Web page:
Artists that come from the top three labels have more popularity, and compete with each other if their comebacks release at the same time.
Underrated artists and groups can make good music, and have a steady fanbase. They just won’t be the artists that are known for being the “faces of kpop.” With all the hundreds of artists and groups that debut each year, the majority get shadowed out by the groups with a much bigger fanbase to the point where the underrated groups cannot last in the music industry and have to disband. For example, a really good girl group that was on the underrated side that disbanded was Spica, and a boy group that has been around since 2011 but never achieved huge success is Boyfriend.
I have briefly covered this issue in my intro post, but I feel the need to keep bringing it up. I don’t know if this is a Korea thing, or a general music industry thing. The price of fame really takes a toll on a person: physically, mentally, and psychologically. Situations like crazed fans stalking an idol at a family event or idols having to officially apologize to their fans for dating someone are extremely stressful and overwhelming no matter if an idol was fully aware of the consequences or not when signing a contract. Just because the idols may see this as the everyday norm doesn’t mean I have to like it. Yes, I love the music, but I do not love the pressures to conform that take such a toll on the idols’ physical and mental health.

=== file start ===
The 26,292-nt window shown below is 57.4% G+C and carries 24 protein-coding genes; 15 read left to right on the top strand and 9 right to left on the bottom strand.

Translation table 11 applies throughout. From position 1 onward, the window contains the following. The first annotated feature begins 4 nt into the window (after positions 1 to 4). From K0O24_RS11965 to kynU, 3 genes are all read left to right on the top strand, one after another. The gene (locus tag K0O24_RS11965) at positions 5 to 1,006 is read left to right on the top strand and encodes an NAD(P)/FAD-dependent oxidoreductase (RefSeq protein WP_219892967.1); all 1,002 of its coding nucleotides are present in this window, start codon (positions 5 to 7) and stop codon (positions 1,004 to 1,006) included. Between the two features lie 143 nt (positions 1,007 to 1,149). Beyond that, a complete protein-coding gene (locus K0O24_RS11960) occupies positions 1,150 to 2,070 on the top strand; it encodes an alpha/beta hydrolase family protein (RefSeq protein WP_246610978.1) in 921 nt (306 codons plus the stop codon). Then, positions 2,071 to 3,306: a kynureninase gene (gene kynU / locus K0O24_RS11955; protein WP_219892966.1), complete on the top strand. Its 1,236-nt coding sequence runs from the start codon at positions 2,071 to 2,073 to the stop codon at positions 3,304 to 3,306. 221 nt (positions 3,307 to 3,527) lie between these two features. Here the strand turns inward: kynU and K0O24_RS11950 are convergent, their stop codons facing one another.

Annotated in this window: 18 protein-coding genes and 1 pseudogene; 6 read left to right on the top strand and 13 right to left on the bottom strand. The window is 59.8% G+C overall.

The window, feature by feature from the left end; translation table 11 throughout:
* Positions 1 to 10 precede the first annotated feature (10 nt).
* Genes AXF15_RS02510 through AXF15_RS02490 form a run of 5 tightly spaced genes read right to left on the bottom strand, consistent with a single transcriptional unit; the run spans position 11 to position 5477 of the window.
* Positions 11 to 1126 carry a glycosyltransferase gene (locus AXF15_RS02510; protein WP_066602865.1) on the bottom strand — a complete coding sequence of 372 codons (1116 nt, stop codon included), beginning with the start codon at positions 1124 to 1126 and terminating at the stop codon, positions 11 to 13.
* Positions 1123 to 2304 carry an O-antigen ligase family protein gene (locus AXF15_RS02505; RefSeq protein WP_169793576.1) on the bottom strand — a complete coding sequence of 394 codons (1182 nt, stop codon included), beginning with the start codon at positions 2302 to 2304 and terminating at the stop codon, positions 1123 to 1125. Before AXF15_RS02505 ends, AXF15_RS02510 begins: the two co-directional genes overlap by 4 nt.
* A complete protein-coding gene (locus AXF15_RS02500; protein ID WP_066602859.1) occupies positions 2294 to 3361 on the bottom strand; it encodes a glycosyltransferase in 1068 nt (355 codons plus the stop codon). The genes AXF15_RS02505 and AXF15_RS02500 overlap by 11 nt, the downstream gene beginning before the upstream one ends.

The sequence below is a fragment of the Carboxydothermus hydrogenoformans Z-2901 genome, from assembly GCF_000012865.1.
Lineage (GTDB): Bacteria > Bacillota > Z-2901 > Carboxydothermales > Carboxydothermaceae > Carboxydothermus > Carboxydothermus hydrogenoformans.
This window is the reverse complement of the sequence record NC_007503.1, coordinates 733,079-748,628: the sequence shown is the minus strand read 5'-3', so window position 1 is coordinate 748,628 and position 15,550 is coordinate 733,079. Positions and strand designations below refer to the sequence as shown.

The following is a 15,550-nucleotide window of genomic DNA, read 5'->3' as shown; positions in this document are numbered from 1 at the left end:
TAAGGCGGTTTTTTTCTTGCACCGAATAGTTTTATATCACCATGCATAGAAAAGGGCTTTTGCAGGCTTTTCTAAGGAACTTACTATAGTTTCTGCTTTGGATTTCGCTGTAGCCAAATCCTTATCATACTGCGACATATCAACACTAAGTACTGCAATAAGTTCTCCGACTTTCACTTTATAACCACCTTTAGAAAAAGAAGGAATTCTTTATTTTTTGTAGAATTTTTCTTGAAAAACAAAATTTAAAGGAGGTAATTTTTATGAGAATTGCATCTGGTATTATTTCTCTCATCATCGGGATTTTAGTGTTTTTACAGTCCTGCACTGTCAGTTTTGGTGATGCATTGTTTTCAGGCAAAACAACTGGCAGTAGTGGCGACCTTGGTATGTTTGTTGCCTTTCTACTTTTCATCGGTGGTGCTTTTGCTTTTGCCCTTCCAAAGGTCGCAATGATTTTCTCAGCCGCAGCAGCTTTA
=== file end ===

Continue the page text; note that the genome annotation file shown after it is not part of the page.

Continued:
Their are tons of videos discussing these issues, so I will leave you with this if you want to learn more.
Why have I loved Kpop for so long?
Despite my dislikes. I have so much love for Kpop and appreciation of the culture behind the music. Yes, Kpop has flaws, a lot of flaws, but it’s the first thing I think about when I wake up and the last thing on my mind before bed. It has gotten me through tough times, and is always there when I need it. People might not understand why this genre of music means so much to me, but it has been an important part of my life. To all the artists who work so hard to create it, thank you.